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Ensuring safety, dignity, and quality of life

We serve adults who are found to be incompetent of making important life decisions, managing their own personal affairs, and who do not have an appropriate support person in their life to make such decisions. The person in need of guardianship may experience a variety of issues that determine such incompetence, including:

  • Issues related to Aging

  • Alzheimer’s Disease

  • Dementia (related to aging, injury or illness)

  • Intellectual and/or Developmental Disabilities

  • Mental health diagnosis

  • Substance Dependency

  • Traumatic Brain Injury or Acquired Brain Injury

What to expect as a Guardian

​​Guardians spend an average of  two to three hours per month with their protected person, helping ensure they are taken care of and their needs are met. This can include helping to make important medical and legal decisions, advocating for the person's wishes in court, individualized activities, and navigating interpersonal relationships.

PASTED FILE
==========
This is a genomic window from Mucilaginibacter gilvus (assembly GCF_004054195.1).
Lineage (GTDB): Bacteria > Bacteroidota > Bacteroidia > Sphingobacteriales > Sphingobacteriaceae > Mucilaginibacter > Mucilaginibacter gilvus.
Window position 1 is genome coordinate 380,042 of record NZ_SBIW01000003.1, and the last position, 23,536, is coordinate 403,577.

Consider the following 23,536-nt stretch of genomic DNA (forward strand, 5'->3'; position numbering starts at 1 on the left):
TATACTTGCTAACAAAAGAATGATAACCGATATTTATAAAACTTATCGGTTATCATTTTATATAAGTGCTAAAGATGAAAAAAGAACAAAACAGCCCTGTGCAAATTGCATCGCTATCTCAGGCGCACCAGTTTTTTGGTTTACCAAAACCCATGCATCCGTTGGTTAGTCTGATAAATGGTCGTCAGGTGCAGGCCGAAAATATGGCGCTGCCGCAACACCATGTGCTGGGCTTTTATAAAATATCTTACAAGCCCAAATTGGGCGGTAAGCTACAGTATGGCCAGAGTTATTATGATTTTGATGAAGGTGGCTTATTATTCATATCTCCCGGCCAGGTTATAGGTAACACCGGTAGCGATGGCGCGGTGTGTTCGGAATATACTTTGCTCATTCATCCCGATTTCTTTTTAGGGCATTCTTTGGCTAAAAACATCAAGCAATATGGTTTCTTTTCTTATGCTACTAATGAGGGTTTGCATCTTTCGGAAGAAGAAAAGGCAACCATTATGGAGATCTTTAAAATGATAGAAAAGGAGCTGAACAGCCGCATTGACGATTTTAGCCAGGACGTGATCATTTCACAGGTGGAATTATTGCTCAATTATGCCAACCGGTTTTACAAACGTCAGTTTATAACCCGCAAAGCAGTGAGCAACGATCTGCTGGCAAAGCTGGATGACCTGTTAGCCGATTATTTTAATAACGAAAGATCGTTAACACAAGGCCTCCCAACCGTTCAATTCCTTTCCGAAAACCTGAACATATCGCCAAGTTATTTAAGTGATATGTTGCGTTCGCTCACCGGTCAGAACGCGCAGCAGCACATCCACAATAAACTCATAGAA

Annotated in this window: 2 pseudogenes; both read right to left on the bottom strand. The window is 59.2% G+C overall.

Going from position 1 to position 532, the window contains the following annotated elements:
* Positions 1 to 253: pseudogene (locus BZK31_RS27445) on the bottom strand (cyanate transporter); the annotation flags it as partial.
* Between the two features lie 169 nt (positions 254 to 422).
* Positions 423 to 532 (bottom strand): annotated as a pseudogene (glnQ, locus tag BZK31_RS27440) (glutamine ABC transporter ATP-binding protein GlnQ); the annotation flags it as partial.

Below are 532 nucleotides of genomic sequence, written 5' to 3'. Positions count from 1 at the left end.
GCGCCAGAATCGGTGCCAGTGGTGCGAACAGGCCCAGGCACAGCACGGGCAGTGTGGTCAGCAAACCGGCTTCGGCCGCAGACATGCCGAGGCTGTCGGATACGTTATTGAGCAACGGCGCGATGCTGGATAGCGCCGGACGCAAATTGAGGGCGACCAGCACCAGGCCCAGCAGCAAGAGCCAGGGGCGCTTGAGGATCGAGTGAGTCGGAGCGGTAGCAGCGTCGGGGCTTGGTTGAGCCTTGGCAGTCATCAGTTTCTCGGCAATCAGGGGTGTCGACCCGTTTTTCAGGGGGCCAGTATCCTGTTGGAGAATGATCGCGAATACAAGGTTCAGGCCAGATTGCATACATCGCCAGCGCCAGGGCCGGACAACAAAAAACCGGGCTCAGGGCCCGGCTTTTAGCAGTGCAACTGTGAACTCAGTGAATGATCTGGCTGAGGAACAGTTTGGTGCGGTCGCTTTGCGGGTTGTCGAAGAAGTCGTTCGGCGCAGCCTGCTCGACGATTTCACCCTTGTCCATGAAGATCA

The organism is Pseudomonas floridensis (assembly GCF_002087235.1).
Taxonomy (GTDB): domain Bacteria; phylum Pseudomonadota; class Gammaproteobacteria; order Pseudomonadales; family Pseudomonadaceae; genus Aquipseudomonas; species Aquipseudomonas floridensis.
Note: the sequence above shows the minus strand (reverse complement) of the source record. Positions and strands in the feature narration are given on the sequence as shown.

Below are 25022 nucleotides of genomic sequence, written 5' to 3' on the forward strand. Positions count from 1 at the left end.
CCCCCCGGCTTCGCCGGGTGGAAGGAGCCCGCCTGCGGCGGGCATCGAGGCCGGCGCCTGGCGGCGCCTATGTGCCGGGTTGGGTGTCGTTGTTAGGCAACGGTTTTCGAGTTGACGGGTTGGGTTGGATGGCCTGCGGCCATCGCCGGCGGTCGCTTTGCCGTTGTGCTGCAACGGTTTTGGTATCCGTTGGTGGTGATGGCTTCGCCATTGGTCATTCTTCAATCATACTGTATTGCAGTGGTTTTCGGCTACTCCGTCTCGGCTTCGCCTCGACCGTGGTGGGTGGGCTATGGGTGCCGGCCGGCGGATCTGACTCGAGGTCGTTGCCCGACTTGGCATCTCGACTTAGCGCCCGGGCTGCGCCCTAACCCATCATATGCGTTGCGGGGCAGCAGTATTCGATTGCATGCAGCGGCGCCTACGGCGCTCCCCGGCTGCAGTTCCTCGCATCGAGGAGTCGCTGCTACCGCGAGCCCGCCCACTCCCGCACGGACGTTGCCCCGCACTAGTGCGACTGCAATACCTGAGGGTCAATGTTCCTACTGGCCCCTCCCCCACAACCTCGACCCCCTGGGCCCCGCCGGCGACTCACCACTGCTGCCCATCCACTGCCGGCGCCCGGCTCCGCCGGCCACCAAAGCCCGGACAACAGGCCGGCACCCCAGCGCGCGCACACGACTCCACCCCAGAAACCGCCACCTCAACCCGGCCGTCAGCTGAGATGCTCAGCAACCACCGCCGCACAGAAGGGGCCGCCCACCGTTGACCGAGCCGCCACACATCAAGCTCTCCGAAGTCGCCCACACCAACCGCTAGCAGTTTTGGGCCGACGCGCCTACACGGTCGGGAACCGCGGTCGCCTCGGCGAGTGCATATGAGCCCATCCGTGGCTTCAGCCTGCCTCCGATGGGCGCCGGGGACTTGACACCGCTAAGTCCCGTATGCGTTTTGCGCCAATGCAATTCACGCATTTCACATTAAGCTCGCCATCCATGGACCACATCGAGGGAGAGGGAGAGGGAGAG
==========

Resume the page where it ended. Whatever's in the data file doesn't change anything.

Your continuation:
Crime Victim Services supports Guardians with the following: 

  • documentation and reporting

  • monitoring court deadlines

  • continuing educations

  • counseling in day-to-day decision making. 

​Due to grant funding requirements, persons under guardianship whom we serve must also be a victim of crime in which the victimization has caused or significantly increases their ongoing cognitive or physical vulnerability to be re-victimized. 


Knowledge of and/or documentation of the victimization must be provided.

  1. Attend a one-hour information session to learn about how you can support someone in need.

  2. Submit the Volunteer Guardian Application 

  3. Participate in nine hours of guardianship training

    • Six-hour Fundamentals of Guardianship course through the Ohio Supreme Court  

    • Three-hour orientation course through Crime Victim Services Guardian Program. 

  4. Five hours continuing education courses annually